Donald Swift-Hook, of the World Renewable Energy Network (who publishes the journal) in the United Kingdom, wrote in the journal that many different power storage options have been considered since the fuel cell was first conceived in 1838. These have included everything from thermal storage, compressed air and electro-chemical storage, and the recent focus on renewable energy - and wind in particular, which recently jumped past 10,000 megawatts installed capacity in the United States - has led to a renewed interest in the ability to store intermittently generated power.

The misconception, he contends, lies in the fact that all power sources have a certain degree of availability, which is never 100 percent, and wind power is no different. Instead of a zero "capacity credit," or the amount that a power source contributes to power generation, wind can actually provide as much as 38 to 58 percent capacity credit.

"The public are unduly concerned that wind and solar plant are intermittent but they fail to realise that, in fact, all plant has always been intermittent, including ‘base load’ nuclear," Swift-Hook wrote. "All their concerns are already well taken care of by the spare capacity that is needed for all plant, not just for wind."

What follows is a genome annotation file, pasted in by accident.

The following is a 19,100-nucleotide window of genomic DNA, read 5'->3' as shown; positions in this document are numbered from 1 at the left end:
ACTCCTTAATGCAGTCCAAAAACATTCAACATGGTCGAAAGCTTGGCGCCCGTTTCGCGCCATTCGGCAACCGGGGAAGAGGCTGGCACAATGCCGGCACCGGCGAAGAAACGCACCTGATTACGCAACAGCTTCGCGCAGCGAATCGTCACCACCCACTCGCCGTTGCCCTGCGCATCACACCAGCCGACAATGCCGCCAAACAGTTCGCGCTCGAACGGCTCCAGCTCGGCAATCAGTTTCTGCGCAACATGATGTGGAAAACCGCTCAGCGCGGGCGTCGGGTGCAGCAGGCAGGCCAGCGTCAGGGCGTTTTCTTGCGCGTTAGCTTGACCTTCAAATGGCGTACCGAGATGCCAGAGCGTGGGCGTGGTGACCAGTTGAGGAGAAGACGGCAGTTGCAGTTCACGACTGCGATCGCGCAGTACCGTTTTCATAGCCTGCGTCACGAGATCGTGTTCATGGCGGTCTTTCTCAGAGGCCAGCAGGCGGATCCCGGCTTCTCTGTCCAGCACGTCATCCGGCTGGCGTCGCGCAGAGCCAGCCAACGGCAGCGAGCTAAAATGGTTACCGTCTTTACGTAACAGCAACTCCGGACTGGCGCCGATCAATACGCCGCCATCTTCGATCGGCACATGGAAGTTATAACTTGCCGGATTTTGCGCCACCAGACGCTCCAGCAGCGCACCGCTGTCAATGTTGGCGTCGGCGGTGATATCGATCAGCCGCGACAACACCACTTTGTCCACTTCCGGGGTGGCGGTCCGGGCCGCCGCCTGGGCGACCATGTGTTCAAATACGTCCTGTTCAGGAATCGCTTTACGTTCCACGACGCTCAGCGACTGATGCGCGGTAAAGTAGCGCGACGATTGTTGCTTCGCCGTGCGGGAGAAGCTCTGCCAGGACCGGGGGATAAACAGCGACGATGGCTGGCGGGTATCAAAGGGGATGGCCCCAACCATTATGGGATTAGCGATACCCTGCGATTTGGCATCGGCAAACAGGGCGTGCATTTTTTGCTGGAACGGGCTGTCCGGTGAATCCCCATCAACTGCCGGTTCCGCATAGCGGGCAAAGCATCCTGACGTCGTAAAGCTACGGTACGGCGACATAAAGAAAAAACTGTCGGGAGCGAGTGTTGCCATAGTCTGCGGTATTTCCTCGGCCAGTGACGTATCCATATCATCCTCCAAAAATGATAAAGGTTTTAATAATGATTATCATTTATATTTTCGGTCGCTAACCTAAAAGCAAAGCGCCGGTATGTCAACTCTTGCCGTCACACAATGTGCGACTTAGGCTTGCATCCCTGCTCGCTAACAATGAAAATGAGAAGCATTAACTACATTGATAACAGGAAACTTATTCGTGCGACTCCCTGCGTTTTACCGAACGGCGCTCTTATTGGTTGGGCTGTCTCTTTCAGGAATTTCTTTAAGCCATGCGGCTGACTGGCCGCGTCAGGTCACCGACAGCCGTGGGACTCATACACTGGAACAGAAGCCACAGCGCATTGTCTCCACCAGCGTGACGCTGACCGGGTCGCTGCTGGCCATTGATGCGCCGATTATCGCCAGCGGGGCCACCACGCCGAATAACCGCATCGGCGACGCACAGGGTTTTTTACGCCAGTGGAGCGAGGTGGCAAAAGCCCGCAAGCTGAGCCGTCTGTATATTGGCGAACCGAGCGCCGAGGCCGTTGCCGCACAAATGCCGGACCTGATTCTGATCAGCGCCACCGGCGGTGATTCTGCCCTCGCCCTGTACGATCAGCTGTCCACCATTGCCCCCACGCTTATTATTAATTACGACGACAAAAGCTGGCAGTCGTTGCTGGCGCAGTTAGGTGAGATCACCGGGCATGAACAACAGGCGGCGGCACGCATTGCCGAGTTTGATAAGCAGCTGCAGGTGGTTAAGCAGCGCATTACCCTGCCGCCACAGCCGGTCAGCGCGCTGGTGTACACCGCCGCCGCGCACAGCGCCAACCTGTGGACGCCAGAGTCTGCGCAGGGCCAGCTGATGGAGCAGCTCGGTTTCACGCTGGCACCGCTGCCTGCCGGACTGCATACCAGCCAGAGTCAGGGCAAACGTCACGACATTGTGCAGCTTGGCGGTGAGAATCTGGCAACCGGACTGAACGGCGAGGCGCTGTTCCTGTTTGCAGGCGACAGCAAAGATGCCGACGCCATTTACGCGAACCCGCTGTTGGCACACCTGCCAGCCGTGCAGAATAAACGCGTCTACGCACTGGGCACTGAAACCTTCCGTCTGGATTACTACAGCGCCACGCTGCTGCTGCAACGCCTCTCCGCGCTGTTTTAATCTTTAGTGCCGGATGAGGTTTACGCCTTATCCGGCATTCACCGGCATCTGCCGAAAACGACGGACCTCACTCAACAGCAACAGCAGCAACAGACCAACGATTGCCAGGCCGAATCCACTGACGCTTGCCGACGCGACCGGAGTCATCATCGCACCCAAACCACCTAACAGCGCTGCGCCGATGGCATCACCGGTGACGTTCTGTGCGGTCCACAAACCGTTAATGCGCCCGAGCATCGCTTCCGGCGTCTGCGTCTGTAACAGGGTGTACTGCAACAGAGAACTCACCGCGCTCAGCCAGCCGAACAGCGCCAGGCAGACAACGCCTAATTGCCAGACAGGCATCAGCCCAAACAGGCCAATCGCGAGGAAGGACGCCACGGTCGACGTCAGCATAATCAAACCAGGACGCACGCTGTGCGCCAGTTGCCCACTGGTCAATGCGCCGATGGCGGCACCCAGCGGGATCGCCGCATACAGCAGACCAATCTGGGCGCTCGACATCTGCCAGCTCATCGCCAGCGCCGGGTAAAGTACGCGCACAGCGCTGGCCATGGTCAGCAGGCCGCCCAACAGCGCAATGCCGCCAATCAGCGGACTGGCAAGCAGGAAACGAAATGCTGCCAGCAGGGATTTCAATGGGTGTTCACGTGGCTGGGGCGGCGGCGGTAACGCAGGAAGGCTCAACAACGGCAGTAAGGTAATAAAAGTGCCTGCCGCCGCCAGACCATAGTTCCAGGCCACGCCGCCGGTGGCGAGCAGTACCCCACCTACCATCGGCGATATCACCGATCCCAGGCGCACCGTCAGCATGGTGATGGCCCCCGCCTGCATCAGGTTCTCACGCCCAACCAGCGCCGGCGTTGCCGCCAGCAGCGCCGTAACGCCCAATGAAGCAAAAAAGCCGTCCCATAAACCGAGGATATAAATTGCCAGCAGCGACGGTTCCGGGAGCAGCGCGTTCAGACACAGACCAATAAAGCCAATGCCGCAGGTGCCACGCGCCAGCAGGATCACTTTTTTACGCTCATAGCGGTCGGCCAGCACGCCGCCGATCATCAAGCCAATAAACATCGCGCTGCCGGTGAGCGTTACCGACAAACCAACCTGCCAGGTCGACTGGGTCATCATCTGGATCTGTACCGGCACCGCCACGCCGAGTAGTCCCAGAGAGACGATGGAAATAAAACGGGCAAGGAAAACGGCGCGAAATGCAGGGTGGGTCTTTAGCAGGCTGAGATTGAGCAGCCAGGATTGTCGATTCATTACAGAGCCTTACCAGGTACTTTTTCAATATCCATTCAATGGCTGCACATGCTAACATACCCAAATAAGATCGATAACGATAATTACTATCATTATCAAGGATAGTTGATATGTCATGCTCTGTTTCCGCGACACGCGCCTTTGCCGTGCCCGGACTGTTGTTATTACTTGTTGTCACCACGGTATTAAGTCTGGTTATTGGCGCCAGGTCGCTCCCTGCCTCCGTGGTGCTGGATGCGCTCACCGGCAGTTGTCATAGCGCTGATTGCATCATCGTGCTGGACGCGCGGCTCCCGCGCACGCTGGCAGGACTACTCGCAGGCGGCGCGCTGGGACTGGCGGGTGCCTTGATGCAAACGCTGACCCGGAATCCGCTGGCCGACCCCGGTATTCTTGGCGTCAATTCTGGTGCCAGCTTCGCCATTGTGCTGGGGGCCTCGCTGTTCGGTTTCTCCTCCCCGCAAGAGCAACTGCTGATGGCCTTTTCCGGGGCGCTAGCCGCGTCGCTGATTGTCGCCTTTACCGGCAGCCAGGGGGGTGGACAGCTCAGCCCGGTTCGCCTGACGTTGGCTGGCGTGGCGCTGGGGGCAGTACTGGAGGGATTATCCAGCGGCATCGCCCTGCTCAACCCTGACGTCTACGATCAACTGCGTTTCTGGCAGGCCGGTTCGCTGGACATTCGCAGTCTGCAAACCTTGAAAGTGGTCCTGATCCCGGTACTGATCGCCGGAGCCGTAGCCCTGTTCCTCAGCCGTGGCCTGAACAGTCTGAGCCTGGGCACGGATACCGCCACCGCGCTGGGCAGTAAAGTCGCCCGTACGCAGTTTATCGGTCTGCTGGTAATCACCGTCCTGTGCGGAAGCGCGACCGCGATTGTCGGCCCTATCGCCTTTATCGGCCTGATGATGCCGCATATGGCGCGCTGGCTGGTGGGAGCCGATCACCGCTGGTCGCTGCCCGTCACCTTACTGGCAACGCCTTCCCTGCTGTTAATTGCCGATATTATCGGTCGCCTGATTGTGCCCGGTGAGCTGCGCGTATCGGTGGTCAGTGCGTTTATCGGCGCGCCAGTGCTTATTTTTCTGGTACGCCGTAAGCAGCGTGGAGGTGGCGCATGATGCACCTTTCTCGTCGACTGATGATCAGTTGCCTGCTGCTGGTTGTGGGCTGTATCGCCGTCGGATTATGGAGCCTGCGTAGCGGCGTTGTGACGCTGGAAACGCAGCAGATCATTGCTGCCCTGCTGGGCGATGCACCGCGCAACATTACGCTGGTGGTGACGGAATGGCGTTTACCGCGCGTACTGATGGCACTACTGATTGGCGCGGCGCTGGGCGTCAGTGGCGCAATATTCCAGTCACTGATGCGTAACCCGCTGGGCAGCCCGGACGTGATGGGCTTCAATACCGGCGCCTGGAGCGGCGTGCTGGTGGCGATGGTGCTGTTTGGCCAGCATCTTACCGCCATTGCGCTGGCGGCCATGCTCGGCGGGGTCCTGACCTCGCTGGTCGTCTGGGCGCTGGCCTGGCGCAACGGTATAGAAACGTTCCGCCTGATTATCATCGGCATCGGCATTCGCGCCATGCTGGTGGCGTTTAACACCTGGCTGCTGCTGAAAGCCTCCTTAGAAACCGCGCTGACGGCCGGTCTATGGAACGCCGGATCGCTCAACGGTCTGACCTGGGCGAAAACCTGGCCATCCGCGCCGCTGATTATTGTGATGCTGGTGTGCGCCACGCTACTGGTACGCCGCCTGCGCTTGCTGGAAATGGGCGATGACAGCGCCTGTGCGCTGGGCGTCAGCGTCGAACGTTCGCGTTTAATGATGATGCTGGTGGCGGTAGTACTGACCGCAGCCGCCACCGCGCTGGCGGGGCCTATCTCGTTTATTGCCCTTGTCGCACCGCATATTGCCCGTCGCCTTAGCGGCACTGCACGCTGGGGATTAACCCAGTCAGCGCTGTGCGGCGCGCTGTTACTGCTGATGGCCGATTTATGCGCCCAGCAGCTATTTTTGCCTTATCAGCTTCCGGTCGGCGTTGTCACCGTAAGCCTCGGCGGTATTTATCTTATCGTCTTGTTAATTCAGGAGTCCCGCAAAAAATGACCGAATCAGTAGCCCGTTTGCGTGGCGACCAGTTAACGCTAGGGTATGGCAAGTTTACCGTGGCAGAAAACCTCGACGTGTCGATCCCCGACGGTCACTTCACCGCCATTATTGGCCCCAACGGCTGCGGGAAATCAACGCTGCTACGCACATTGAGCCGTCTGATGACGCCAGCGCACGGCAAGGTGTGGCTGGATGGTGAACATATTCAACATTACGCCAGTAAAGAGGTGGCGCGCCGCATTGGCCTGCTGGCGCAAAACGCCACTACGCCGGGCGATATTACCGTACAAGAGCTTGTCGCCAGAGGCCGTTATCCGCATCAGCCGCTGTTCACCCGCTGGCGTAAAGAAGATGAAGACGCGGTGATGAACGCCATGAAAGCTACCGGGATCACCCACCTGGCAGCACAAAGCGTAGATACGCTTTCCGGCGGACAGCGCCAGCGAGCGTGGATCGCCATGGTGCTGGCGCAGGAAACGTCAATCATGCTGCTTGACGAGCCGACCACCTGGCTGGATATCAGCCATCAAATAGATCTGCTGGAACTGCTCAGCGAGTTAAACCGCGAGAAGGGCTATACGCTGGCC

And if one does start to bring stored energy into the equation, Swift-Hook has an answer for that too. Stored energy on a system that has multiple power sources, he claims, will come from the sources that are first to be shut down if the storage system is full or breaks down. Because wind and solar have no fuel costs - that is, once they are operating, the wind and sun provide free power - those are also the cheapest power sources on the system. Thus, they will be the last, not the first, to be shut down.

"This means that, even when storage is installed, grid-connected intermittent renewables like wind energy will never be stored (unless nothing else is available)," Swift-Hook wrote.

The end result of these jumps of logic is that when wind and solar power are merely part of a larger system of power generation, storage of the power they generate is largely unnecessary. So that battery bank in the Department of Energy image up top might not really be part of the picture, as long as the wind and sun aren't the only sources.